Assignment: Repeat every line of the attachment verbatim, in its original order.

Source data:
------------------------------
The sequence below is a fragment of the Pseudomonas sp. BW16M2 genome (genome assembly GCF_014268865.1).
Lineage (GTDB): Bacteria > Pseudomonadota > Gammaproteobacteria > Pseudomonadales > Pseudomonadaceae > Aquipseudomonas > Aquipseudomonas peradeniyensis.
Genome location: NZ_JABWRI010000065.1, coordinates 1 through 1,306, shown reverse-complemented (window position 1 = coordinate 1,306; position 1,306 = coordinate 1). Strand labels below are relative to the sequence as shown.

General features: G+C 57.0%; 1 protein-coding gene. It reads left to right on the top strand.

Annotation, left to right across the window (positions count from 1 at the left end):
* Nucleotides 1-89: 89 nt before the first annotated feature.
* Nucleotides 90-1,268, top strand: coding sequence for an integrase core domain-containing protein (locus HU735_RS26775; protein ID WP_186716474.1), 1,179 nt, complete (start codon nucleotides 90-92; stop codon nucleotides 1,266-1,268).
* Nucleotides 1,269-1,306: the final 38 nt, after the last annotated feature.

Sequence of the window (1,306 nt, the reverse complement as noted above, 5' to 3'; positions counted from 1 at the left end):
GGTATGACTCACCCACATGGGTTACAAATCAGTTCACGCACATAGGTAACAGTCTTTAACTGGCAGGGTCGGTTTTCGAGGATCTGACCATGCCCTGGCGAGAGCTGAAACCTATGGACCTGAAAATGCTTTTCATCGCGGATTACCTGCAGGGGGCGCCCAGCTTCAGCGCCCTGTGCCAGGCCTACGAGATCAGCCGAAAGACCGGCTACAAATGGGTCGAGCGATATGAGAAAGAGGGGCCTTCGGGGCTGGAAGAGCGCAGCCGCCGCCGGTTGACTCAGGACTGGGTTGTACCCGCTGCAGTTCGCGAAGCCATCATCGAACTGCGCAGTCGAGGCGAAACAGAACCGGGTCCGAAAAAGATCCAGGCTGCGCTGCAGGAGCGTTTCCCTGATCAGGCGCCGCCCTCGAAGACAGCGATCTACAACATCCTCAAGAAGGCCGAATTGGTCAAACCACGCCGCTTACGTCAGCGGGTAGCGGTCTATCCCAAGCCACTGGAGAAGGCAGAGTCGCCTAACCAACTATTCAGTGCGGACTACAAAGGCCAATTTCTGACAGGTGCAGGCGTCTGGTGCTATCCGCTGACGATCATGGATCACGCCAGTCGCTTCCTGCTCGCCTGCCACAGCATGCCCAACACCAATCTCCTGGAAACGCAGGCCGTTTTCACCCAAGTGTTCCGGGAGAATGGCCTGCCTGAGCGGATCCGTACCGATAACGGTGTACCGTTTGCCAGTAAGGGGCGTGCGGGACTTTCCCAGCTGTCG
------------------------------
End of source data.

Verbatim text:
The sequence below is a fragment of the Pseudomonas sp. BW16M2 genome (genome assembly GCF_014268865.1).
Lineage (GTDB): Bacteria > Pseudomonadota > Gammaproteobacteria > Pseudomonadales > Pseudomonadaceae > Aquipseudomonas > Aquipseudomonas peradeniyensis.
Genome location: NZ_JABWRI010000065.1, coordinates 1 through 1,306, shown reverse-complemented (window position 1 = coordinate 1,306; position 1,306 = coordinate 1). Strand labels below are relative to the sequence as shown.

General features: G+C 57.0%; 1 protein-coding gene. It reads left to right on the top strand.

Annotation, left to right across the window (positions count from 1 at the left end):
* Nucleotides 1-89: 89 nt before the first annotated feature.
* Nucleotides 90-1,268, top strand: coding sequence for an integrase core domain-containing protein (locus HU735_RS26775; protein ID WP_186716474.1), 1,179 nt, complete (start codon nucleotides 90-92; stop codon nucleotides 1,266-1,268).
* Nucleotides 1,269-1,306: the final 38 nt, after the last annotated feature.

Sequence of the window (1,306 nt, the reverse complement as noted above, 5' to 3'; positions counted from 1 at the left end):
GGTATGACTCACCCACATGGGTTACAAATCAGTTCACGCACATAGGTAACAGTCTTTAACTGGCAGGGTCGGTTTTCGAGGATCTGACCATGCCCTGGCGAGAGCTGAAACCTATGGACCTGAAAATGCTTTTCATCGCGGATTACCTGCAGGGGGCGCCCAGCTTCAGCGCCCTGTGCCAGGCCTACGAGATCAGCCGAAAGACCGGCTACAAATGGGTCGAGCGATATGAGAAAGAGGGGCCTTCGGGGCTGGAAGAGCGCAGCCGCCGCCGGTTGACTCAGGACTGGGTTGTACCCGCTGCAGTTCGCGAAGCCATCATCGAACTGCGCAGTCGAGGCGAAACAGAACCGGGTCCGAAAAAGATCCAGGCTGCGCTGCAGGAGCGTTTCCCTGATCAGGCGCCGCCCTCGAAGACAGCGATCTACAACATCCTCAAGAAGGCCGAATTGGTCAAACCACGCCGCTTACGTCAGCGGGTAGCGGTCTATCCCAAGCCACTGGAGAAGGCAGAGTCGCCTAACCAACTATTCAGTGCGGACTACAAAGGCCAATTTCTGACAGGTGCAGGCGTCTGGTGCTATCCGCTGACGATCATGGATCACGCCAGTCGCTTCCTGCTCGCCTGCCACAGCATGCCCAACACCAATCTCCTGGAAACGCAGGCCGTTTTCACCCAAGTGTTCCGGGAGAATGGCCTGCCTGAGCGGATCCGTACCGATAACGGTGTACCGTTTGCCAGTAAGGGGCGTGCGGGACTTTCCCAGCTGTCG